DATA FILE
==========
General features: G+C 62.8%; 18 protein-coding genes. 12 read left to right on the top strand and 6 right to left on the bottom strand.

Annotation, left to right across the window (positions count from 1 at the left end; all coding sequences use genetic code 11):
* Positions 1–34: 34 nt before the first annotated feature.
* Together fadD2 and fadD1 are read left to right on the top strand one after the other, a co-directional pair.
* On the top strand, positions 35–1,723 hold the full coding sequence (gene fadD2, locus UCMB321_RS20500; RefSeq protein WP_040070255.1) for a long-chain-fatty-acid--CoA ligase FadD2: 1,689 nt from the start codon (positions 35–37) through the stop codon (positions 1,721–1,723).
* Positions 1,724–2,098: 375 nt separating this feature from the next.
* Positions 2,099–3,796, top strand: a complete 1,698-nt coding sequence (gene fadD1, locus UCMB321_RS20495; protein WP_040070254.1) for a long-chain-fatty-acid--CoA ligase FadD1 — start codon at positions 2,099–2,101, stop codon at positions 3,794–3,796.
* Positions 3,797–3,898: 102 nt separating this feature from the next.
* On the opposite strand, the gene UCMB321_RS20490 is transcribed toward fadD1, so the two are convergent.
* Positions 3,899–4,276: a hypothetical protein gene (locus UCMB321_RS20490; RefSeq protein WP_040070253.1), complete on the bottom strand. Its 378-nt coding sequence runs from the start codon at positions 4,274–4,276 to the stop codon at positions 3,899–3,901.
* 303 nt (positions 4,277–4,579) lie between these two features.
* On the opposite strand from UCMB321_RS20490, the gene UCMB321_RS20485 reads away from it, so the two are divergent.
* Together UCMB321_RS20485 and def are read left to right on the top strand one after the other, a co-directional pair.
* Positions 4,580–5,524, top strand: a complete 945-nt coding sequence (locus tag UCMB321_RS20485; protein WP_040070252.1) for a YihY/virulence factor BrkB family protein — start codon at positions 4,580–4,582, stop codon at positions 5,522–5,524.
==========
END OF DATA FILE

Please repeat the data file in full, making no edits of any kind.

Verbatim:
General features: G+C 62.8%; 18 protein-coding genes. 12 read left to right on the top strand and 6 right to left on the bottom strand.

Annotation, left to right across the window (positions count from 1 at the left end; all coding sequences use genetic code 11):
* Positions 1–34: 34 nt before the first annotated feature.
* Together fadD2 and fadD1 are read left to right on the top strand one after the other, a co-directional pair.
* On the top strand, positions 35–1,723 hold the full coding sequence (gene fadD2, locus UCMB321_RS20500; RefSeq protein WP_040070255.1) for a long-chain-fatty-acid--CoA ligase FadD2: 1,689 nt from the start codon (positions 35–37) through the stop codon (positions 1,721–1,723).
* Positions 1,724–2,098: 375 nt separating this feature from the next.
* Positions 2,099–3,796, top strand: a complete 1,698-nt coding sequence (gene fadD1, locus UCMB321_RS20495; protein WP_040070254.1) for a long-chain-fatty-acid--CoA ligase FadD1 — start codon at positions 2,099–2,101, stop codon at positions 3,794–3,796.
* Positions 3,797–3,898: 102 nt separating this feature from the next.
* On the opposite strand, the gene UCMB321_RS20490 is transcribed toward fadD1, so the two are convergent.
* Positions 3,899–4,276: a hypothetical protein gene (locus UCMB321_RS20490; RefSeq protein WP_040070253.1), complete on the bottom strand. Its 378-nt coding sequence runs from the start codon at positions 4,274–4,276 to the stop codon at positions 3,899–3,901.
* 303 nt (positions 4,277–4,579) lie between these two features.
* On the opposite strand from UCMB321_RS20490, the gene UCMB321_RS20485 reads away from it, so the two are divergent.
* Together UCMB321_RS20485 and def are read left to right on the top strand one after the other, a co-directional pair.
* Positions 4,580–5,524, top strand: a complete 945-nt coding sequence (locus tag UCMB321_RS20485; protein WP_040070252.1) for a YihY/virulence factor BrkB family protein — start codon at positions 4,580–4,582, stop codon at positions 5,522–5,524.